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Re: [xml-dev] Binary versus Text


On 2013 Nov 26, at 14:37, Rick Jelliffe wrote:

> I would say that a text file is one which, when sequentially read, has is a simple transformation from the bytes to a sequence of characters in one or more character repertoires (lists), fully consuming all bytes with none remaining, except any file-termination codes. This transformation may be direct mapping using the values of the bytes, or may involve [...]

> So a ZIP file containing an uncompressed XML file is not a text file, because there are some bytes that are not intended to map to characters. But a file with a single DNA sequence as a packed string probably counts as a text file. 

Well, sort of.  Isn't this just recapitulating John's (?) remark about intent, which I would in turn rephrase as: being a 'text file', or an 'XML file', or not, is not a property of a file, but a description of what is likely to happen to a file.

If I say 'X is a binary file', then what is presumably in my head is an intention (in unix terms) to open X with open(2) and read it with read(2); if I say 'Y is a text file', then I'm presumably planning to read its contents with fgets(3) or one of the other line-oriented functions (and expect that to work); if I say 'Z is an XML file', then an interaction with an XML parser is in my immediate future (and I expect that to work).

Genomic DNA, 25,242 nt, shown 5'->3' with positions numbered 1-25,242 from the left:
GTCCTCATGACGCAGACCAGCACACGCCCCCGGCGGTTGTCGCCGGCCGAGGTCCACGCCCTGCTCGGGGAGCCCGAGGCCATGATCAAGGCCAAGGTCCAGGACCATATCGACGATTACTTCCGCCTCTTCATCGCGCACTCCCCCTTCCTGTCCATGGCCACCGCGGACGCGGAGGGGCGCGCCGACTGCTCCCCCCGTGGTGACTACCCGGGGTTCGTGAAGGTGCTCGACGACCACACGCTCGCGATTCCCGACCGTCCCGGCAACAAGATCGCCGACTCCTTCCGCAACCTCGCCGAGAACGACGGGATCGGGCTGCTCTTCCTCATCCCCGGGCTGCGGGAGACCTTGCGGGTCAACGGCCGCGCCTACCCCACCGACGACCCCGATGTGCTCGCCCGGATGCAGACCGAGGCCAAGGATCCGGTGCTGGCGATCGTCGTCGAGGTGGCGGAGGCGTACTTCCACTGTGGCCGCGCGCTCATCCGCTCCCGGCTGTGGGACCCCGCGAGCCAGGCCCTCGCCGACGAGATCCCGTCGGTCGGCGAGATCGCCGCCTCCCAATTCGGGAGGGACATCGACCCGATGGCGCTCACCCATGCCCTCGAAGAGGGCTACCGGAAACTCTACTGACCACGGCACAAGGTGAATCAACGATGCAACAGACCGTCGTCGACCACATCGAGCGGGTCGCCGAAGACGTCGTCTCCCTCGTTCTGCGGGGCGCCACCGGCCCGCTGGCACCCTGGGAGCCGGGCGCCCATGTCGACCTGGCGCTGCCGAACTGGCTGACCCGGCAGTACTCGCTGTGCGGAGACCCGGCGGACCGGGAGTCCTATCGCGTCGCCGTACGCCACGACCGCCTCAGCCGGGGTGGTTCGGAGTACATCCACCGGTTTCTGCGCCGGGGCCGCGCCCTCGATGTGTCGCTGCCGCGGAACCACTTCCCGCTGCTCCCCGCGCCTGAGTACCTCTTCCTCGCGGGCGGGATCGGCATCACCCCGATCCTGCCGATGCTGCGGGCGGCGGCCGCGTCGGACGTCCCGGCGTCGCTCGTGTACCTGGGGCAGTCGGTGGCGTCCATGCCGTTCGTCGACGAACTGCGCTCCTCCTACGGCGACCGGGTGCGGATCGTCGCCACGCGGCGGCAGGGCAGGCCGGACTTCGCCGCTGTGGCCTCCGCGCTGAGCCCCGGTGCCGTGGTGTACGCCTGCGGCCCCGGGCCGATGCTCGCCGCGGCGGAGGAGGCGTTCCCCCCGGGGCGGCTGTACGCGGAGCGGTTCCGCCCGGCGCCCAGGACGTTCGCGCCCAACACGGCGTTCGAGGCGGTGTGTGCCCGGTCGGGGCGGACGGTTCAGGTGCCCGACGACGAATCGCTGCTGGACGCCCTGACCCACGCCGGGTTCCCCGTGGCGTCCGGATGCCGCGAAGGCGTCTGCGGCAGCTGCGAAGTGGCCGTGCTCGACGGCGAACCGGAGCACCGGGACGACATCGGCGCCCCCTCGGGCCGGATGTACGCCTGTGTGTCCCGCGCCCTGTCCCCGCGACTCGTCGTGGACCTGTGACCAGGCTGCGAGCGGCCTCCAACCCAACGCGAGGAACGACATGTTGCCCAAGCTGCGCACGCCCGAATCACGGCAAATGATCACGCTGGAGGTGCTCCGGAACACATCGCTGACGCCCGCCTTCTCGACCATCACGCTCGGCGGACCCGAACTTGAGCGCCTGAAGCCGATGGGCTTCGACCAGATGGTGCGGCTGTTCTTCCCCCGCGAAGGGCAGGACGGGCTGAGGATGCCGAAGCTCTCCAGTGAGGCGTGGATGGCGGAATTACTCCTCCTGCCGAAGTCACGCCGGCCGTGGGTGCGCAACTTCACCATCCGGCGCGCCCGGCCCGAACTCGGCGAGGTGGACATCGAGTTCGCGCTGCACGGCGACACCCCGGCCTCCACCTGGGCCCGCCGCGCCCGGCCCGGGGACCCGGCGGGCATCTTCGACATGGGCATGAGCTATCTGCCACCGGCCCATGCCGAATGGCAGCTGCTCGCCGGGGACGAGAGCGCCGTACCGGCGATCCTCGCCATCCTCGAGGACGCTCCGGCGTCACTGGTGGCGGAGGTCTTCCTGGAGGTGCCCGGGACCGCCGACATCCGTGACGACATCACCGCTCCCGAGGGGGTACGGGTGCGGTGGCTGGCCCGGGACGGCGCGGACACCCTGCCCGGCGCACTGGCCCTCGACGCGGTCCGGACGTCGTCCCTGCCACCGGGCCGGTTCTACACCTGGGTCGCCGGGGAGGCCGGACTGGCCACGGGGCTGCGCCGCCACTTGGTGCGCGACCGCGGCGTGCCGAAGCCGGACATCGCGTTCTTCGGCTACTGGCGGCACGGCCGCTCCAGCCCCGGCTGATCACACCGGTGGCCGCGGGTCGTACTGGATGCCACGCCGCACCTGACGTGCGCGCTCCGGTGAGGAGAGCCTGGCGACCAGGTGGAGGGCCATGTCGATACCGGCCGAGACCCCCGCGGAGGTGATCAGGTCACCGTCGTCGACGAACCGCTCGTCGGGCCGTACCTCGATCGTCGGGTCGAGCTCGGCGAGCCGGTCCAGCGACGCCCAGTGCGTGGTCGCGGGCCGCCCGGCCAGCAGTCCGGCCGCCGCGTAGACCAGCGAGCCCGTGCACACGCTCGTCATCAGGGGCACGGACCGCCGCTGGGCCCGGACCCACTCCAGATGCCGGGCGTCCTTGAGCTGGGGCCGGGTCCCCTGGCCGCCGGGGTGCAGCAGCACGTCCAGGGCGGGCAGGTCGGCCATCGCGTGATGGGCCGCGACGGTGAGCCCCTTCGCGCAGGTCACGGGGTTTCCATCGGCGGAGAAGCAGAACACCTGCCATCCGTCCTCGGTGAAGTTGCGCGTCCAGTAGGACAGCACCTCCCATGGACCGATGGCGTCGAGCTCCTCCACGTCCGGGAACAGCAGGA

That is, 'a text file' is nothing more nor less than a statement that it is a file with which I could rationally use a 'text API' (ie, that of fopen/fgets), and that there is no other meaningful distinction.

Of course, there's nothing stopping me opening Y and reading it in blocks of bytes, or opening Z and reading it line-by-line, which rather seems to suggest that being 'a text file' or 'an XML file' isn't a property (or at least not an exclusive property) of a file.

One could observe that opening 'a ZIP file' with an XML parser will produce errors pretty promptly.  That does seem to suggest that being 'an XML file' is something that a file can  _not_ be (in the sense that 'X is a ZIP file' implies 'X is not an XML file'), but down that road lies the conclusion that 'a malformed XML file' is not 'an XML file', which doesn't seem helpful.

I've forgotten: why does the distinction matter?

All the best,


Norman Gray  :  http://nxg.me.uk
SUPA School of Physics and Astronomy, University of Glasgow, UK

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